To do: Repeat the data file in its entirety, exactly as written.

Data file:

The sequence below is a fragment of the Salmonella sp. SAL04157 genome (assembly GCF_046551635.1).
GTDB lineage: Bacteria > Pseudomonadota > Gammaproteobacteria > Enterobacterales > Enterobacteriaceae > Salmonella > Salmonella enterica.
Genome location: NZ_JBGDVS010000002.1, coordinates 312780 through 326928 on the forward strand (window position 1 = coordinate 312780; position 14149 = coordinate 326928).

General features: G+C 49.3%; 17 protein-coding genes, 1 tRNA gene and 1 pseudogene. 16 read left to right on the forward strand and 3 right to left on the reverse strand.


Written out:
The sequence below is a fragment of the Salmonella sp. SAL04157 genome (assembly GCF_046551635.1).
GTDB lineage: Bacteria > Pseudomonadota > Gammaproteobacteria > Enterobacterales > Enterobacteriaceae > Salmonella > Salmonella enterica.
Genome location: NZ_JBGDVS010000002.1, coordinates 312780 through 326928 on the forward strand (window position 1 = coordinate 312780; position 14149 = coordinate 326928).

General features: G+C 49.3%; 17 protein-coding genes, 1 tRNA gene and 1 pseudogene. 16 read left to right on the forward strand and 3 right to left on the reverse strand.